Burn Your Fire For No Witness – Angel Olsen

Post Author: Bud Paradise

Angel Olsen’s first EP, Strange Cacti, released via cassette through Bathetic, is sacred to a lot. Boys, girls—sacred nonetheless. I’ve got my memory, as do you. Mine exists in a time where I was living with my mother in 2010, saving up to move to New York. I’d queue up “Drunk and with Dreams” on my brother’s old cassette player to shower to. And while I was falling for the idea of this tortured angelic dreamer bellowing out of the rattling speakers of an old ‘90s Christmas gift, I was mutually considering the thought of my mom hearing her 25-year-old son listening to this maudlin chanteuse at full volume in the bathroom, thinking to herself, “Well, I guess I’ve got two fags for sons.” Four years later, we've got an artist in the midst of creating a sound less for the coffee shop and the solitary romancer in the shower and more for the enjoyment of those challenged by one-dimensional spirit.

In her first for Jagjaguwar, Olsen tags a new band to her back composed of Josh Jaeger on skins and Stewart Bronaugh on bass. Olsen mostly forgoes her modest acoustic thumbing present on Strange Cacti and Half Way Home in favor of a more electric-leaning sound, supplemented with late-aughts San Francisco meets Southern-fried psych accent of tremolo and fuzz. This is a compelling yet trite, nuanced rhythmic stray from her country strokes on Half Way Home’s “Lonely Universe” and the wet bows and distorted strums of “Sweet Drums” off the Sleepwalker 7”. The progression of Olsen’s guitar work is noteworthy—especially on the mini-solos of “High & Wild” and “Lights Out”—but Burn Your Fire For No Witness becomes a mess of an album once it hits its awkward B-side. The most notable difference: lack of the homogenized psych-pop accessibility of the A-side and lack of why we listen to Olsen in the first place: her vocal register.

The title is pleasantly mature for an artist on the rise. It’s the big untold in the Big City. One expressed so eloquently in the Coen Brothers’ Barton Fink. You hide away, toil on your craft, perfect your shit in the shelter of your lair. And only once that goal of yours is accomplished, it is then when you are allowed to go out and celebrate that personal triumph of yours. You gotta earn sticking that key up your nose in a seedy bar bathroom. Otherwise you’re just some idyllic junky schmuck whose dreams only manifest into a hangover and a lot of doubtful peers. Those who are creating are unseen, those who are acting are seen. Alas, personal victories don’t always translate so well, Barton.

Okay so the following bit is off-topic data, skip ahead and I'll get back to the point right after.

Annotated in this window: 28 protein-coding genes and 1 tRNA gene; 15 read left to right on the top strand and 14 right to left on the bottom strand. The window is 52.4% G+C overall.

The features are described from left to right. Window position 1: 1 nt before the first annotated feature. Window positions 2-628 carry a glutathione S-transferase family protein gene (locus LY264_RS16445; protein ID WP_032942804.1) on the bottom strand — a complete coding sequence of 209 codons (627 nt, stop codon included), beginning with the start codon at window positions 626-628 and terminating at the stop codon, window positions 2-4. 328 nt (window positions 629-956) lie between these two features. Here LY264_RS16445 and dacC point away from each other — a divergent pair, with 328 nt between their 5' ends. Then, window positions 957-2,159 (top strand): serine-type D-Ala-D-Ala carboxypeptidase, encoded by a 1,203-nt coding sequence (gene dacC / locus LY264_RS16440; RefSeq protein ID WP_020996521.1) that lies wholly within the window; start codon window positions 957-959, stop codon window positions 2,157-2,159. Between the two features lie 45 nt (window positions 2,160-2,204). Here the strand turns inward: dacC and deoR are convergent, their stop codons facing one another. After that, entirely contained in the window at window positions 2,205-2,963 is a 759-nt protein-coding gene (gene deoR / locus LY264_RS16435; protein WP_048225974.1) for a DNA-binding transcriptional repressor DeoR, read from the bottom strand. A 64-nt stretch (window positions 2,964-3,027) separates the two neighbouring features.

It’s not that the songs featured on BYFFNW aren’t exceptional. The entirety of the A-side has a fantastic flow and producer John Congleton did a worthy job of polishing Olsen’s sound and incorporating multi-tracked vocals to create some truly flooring hooks. But it’s hard to consider an album in its entirety when one half delivers a progressing style that is almost absent on the back. It’s almost like Congleton was like, “We’ll throw 'em a curveball on the A, and then give 'em a second helping of Half Way Home on the B.” Not only that, but the last track, “Windows”, comes out of nowhere with a Mazzy Star meets Lower Dens bend that could very well have fit in the meat of the album with a more strategic track listing. Maybe even switching “White Fire”—which contains the album’s title in its lyrics—for “Windows” would’ve helped the flow of the album as a whole without weakening the power of the A-side.

The album has already received such positive attention it’s almost as though the powers that be were prepping her for a forced “breakthrough” by connecting her with a bigger label and more established producer (Congleton recently produced The Walkmen’s Lisbon)—tying her folk traits with a more accessible indie-psych sound. Don’t be surprised when Olsen starts opening for the likes of The Black Keys with a Rolling Stone spread to boot later this year.

But maybe I’m just some asshole bangin’ out Budweiser pounders who thinks the producer strong-armed one of the best voices of our generation. Or maybe I’m just misunderstanding an artist who is the function of an identity in limbo—influenced by the past and the external pressures of a more-certain future.